Yesterday evening I was standing damp-soled and damp-souled in a self-effacing park in Beckenham (don't ask) when, in the words of Elizabeth Jennings' wonderful poem: I said autumn, and autumn broke. It literally broke upon me, in that moment. Cotton-vested, bare-armed, residually brown, I looked down at the Soho fag ash and rain stains on my white summer plimsolls, and up at the ash tree bordering the fragrant tarmac (its bark whorled like prune-fingers in the bath; its leaves broken, brittle, given-in). And I Fell. Mulchmud and leaflitter; pale swollen-bellied sky; the smell of new-term pencil sharpenings and the diffuse halogen halos of streetlights on greyly layered 8pm dark: how had I not noticed until now? Or had it all suddenly coalesced, just then, into a story, ready to be read?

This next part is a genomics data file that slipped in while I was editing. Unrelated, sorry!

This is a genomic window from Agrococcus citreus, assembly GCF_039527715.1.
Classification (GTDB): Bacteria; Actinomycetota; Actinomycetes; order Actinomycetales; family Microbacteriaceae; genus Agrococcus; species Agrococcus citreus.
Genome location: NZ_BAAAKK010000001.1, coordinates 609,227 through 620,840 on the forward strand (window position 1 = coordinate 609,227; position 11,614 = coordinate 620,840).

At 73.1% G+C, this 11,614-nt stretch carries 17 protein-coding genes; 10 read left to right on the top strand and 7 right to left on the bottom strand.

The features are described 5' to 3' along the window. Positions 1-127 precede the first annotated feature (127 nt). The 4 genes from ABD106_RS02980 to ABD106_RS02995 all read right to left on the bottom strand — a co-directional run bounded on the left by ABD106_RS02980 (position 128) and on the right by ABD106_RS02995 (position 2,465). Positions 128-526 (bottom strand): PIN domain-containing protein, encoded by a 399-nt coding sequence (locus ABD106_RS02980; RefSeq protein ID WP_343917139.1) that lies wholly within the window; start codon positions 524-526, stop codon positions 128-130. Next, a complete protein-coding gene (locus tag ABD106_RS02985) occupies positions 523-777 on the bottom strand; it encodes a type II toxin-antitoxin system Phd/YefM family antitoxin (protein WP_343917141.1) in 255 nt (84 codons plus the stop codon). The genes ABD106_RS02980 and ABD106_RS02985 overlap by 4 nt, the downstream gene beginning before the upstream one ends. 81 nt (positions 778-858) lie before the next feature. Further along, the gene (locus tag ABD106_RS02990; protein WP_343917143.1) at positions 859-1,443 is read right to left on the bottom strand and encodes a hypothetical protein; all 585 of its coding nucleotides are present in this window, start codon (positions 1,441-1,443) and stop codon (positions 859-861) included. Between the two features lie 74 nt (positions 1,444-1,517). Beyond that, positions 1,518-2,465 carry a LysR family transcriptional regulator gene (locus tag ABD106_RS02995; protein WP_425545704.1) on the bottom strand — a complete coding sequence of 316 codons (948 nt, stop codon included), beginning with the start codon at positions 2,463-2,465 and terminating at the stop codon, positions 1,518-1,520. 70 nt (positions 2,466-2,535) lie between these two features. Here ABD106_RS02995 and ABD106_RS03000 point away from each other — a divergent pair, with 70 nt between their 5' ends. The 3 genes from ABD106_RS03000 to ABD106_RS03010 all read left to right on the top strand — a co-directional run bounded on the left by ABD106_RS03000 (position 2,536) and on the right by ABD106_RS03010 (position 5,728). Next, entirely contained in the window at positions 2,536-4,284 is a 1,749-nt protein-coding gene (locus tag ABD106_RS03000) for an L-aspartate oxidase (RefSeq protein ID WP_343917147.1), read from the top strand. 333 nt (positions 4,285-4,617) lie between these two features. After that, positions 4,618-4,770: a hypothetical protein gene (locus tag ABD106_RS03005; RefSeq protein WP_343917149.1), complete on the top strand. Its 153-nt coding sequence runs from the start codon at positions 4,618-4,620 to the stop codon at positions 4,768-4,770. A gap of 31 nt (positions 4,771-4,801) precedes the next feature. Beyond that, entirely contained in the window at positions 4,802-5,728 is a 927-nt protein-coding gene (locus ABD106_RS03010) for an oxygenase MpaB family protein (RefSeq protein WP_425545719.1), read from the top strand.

There was still lingering warmth, but inescapably thinned with untrustworthiness. The rainy torrents, which had initially foxed me with their canicular glamour, had by now given way to that most familiar, most autumnal, and most English of phenomena: dripping. Everything, but everything, dripped. The drips, oversaturated, dripped. The bin dripped and the waxy yew hedge dripped and the rosehips dripped and the soil-streaked patch of grass dripped and the woman in the purple cardigan and trainers dripped and her yellow-snouted Yorkie dripped so much that his rheumy eyes ran.
What an innocent I was, yesterday afternoon. Now I've named it, there's no turning back.